The approach to Foley for animation and live-action is pretty much the same. I’m on the Foley stage and I have a blank canvas. I have to intricately paint each layer of sound in Foley by hand, depending on what’s on the screen. With animated films, they use Foley sounds a bit more in the mix because there is no production track. They play up the Foley a bit more than they do in live-action.
Sometimes with animation there will be little, quick movements. In the early stages of the animation (as the animators are putting the film together, before they’ve refined the image) the movements are a bit jerkier. But, as the film progresses and becomes more refined, they smooth that out so that it flows. So, there is a bit of a stranger feel in performing Foley for animation as opposed to live action.
S&P: It’s easy to see the importance of VFX on superhero films; it wouldn’t be practical to create all of that destruction for real! But why is Foley important for superhero films?
GH: Superhero films require signature sounds to be designed for each superhero. If I was performing Foley for Batman or Superman or Spider-Man or Wonder Woman or Aquaman or The Flash — I’ve done Foley for all those characters — each one has a unique signature sound. When I’m doing their Foley, I try to figure it out to where you can close your eyes and when you hear the sounds of the character you would know what character is on the screen.
Each one of them has to be totally different. The props that I use on the stage for each character are different. Each has a unique quality and signature sound.
S&P: For a character like Spider-Man, which you’ve worked on so many times, do you find yourself using some of the same props? Is there a Spider-Man kit?
GH: Yes, on the Spider-Man films there is a kit. There is a certain sound for Spider-Man and that pretty much stays the same. The big difference from film to film is what Spider-Man comes in contact with. So, Spider-Man’s movements, his feet, his hand grabs, and his web attaching, all those sounds are similar but dependent on what surface he’s landing on or attaching to. There are going to be texture layers for whatever surface he’s coming into contact with in a film.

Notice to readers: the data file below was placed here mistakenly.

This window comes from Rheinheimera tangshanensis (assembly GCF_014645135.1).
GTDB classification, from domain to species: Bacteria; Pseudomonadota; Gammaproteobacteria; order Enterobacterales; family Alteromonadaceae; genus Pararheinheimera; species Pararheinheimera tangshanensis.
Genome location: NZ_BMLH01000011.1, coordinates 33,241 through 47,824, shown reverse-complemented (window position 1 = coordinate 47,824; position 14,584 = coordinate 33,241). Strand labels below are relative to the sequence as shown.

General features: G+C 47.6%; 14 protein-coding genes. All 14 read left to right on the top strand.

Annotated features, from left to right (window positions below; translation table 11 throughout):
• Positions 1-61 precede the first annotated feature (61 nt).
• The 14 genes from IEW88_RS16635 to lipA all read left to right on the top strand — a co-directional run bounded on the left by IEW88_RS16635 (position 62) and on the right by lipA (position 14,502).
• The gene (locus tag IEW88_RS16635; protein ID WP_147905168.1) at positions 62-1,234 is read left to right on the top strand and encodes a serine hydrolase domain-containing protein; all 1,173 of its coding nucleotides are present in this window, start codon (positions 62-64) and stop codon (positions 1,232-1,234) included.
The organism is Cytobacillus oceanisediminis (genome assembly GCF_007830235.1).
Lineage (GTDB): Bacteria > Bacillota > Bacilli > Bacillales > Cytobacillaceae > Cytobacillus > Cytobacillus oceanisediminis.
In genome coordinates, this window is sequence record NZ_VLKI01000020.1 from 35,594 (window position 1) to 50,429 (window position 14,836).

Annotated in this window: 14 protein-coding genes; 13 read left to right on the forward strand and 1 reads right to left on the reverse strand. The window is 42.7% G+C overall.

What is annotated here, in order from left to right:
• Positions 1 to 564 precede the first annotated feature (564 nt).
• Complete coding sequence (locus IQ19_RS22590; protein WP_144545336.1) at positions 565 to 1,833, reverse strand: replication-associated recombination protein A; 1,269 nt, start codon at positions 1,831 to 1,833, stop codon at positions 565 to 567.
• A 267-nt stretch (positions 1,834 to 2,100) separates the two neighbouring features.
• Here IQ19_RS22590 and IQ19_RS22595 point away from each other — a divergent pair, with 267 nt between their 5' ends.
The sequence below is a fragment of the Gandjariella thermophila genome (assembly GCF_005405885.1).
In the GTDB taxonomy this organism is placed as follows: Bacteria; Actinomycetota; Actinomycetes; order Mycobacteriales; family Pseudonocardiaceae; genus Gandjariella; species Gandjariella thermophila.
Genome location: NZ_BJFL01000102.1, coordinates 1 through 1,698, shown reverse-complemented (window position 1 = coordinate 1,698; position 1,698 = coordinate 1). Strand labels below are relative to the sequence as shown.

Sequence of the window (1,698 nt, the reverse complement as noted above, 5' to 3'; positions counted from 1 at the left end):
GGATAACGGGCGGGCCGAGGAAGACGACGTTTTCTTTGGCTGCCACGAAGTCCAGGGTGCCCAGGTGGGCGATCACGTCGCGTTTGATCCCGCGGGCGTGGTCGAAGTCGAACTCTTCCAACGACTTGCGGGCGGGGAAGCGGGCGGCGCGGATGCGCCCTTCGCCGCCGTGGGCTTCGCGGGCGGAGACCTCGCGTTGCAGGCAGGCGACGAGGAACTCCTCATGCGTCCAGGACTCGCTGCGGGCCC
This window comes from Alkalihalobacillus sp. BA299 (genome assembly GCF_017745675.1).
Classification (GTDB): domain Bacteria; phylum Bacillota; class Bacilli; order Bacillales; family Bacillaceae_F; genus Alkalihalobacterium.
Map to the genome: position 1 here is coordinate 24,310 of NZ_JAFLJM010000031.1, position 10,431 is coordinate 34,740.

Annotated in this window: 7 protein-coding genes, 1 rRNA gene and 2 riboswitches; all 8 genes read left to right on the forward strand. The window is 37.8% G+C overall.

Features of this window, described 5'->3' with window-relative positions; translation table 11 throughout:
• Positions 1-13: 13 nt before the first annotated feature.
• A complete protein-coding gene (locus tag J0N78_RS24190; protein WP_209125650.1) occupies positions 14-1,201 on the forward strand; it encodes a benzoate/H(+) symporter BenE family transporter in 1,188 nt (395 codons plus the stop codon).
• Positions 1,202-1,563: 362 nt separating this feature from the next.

Overall, Spider-Man sounds light and stealthy. Each director has a different vision of how they want Spider-Man to sound but it’s pretty much the same. The first time I met director Jon Watts on Homecoming, he came in to make sure that Spider-Man sounded ninja-like and light on his feet. He wanted the Foley performance to be like that. That was pretty much Spider-Man’s character anyway, but I had to keep that in mind especially for Jon.
S&P: What were some of your challenges in terms of Foley on Far From Home?
GH: There were a lot of challenges on Far From Home. Out of all the Spider-Man films that I’ve done, it was probably the most challenging because there were a lot of different situations happening in the film.
One of my first huge challenges was in the opening scene with the Rock Monster. Sound supervisor Steven Ticknor came to me early on and wanted me and my crew to come up with certain elements for all the different creatures throughout the film. So, the first big challenge for me was the Rock Monster. It was intense because we had to design and create many different layers of rock effects, including rocks smashing into each other and swirling, and rock movements. We had to create sounds for this giant creature as he was huge. I had to perform the Rock Monster’s movements in sync to picture and layer in huge, explosive rocks and medium rocks and fine rocks in layers with dirt debris.